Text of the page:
In 2011, Couto et al., (2011) published a study involving ten European countries, designed to assess the effect of a Mediterranean diet on overall cancer risk. The study included 142,605 men of which 9669 developed cancer and 335,873 women of which 21,062 developed cancer. Adherence to the Mediterranean diet which included nine food groups was assessed using the Mediterranean diet score, first proposed by Trichopoulou in 1995. A high score reflects higher adherence which subsequently correlated with a reduction of cancer. Participants with higher scores tended to have higher education, be more physically active, and were never or were former cigarette smokers. In addition, adherence to the Mediterranean diet also was shown to be protective among current cigarette smokers, especially in regards to cancers associated with tobacco use. Fortes et al., 2003 also demonstrated a Mediterranean diet lowered the risk of developing lung cancer among cigarette smokers (1).
Most nutritional studies attempt to identify and analyze the effect of a single or specific dietary component on health. This study did not reveal any predominant effect of a single or specific component which supports the hypothesis that the benefit is derived from a synergistic or combined effect. This was demonstrated by the analysis of the Greek cohort which showed that moderate alcohol intake, low meat, high fruit/vegetable/nut, olive oil, and legumes were the most important dietary components contributing to the beneficial effect of the Mediterranean diet on Greek participants (1).
Sofi et al., (2008) published a meta-analysis to review all prospective studies analyzing the relation between the Mediterranean diet and mortality and incidence of chronic disease. 12 studies were included from 1966-2008 and involved over a million and a half subjects who were followed for three-18 years. Their analysis provides evidence supporting the hypothesis that diet and nutrition are not only correlated with the disease but can be protective in decreasing risk. Their findings reveal adherence to the Mediterranean diet was significantly associated with decreased risk of overall mortality (9%), cardiovascular mortality (9%), the incidence of cancer (6%), the mortality of cancer (6%), and incidence of Parkinson’s and Alzheimer’s disease (13%). Despite the positive findings of this study and the previously cited study, Sofi et al., 2008 point out that studies from the 1970s report the beneficial health benefits of the Mediterranean diet and that all major scientific associations encourage people to modify their diets to a Mediterranean diet to reduce risk of disease. Unfortunately, there is data that suggest even countries bordering the Mediterranean Sea are shifting to a non-Mediterranean diet (2). If this dietary shift is towards a more western type diet then what are the potential effects of such a shift?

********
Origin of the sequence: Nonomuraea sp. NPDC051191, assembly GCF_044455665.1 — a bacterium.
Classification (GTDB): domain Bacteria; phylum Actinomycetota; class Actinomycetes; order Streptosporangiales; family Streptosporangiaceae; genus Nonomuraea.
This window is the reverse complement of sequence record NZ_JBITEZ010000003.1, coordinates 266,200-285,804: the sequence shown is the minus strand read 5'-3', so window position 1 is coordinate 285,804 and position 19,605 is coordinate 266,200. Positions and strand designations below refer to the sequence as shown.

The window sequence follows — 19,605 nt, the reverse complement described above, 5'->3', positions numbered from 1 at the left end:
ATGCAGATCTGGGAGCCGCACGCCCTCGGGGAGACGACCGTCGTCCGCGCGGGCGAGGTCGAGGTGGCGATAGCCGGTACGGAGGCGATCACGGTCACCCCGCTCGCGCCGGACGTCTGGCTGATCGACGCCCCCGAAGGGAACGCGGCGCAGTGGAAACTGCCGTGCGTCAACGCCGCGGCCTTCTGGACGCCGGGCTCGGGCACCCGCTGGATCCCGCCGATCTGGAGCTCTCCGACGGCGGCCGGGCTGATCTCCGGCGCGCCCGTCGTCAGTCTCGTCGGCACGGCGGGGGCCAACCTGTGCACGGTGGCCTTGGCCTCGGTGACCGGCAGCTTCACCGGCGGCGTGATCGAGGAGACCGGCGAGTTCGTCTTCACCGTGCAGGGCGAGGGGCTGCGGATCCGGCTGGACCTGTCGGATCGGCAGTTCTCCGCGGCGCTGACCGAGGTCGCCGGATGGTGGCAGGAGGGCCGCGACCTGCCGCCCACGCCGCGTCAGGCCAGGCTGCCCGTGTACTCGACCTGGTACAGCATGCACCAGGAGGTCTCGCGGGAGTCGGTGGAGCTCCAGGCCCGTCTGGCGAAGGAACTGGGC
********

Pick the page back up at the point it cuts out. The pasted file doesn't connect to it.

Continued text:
Meyerhardt, et al., (2007) assessed dietary patterns and the recurrence and mortality of people with stage three colon cancer who were followed for a mean of 5.3 years. The study included 1009 participants who were enrolled in a surgical-adjuvant chemotherapy study. Akin to the aforementioned studies, this study also had patients report diet patterns using a semiquantitative food frequency questionnaire that included 131 different food items, vitamins, minerals, etc. The study revealed two major distinctive patterns which they termed Western Diet and Prudent Diet. Their findings show the Western dietary pattern was significantly associated with a decrease of disease-free survival and increased risk of recurrence and mortality due to cancer. On the other hand, the Prudent dietary pattern was not associated with cancer recurrence or mortality however similar to the demographic associated reported by Couto (2011), the Prudent diet was associated with people who were more physically active, lower body mass index, and less likely to smoke (3).
Author Devin Wilson ND, CCT
As an integrative doctor, I utilize all appropriate treatment tools in managing my patients. Using the therapeutic order as a guide for naturopathic treatment stratification, we find that removing obstacles to cure and dietary modifications are pillars of a comprehensive plan. Contemporary society and modern science alike have witnessed the effects of the western diet such as obesity and type two diabetes epidemics, but can diet have an additional effect on health and diseases.
- Sofi F, Cesari F, Abbate R, Gensini GF, Casini A. (2008). Adherence to the Mediterranean diet and health status: a meta-analysis. British Medical Journal. 2008 Sep 11;337:a1344. DOI: 10.1136
- Meyerhardt JA, Niedzwiecki D, et al. (2007). Association of dietary patterns with cancer recurrence and survival in patients with stage II colon cancer. JAMA. 2007 Aug 15;298(7):754-64.
- Couto E, Boffetta P, et, al. (2011). Mediterranean dietary pattern and cancer risk in the EPIC cohort. British Journal of Cancer. 2011 April 26; 104(9): 1493–1499.
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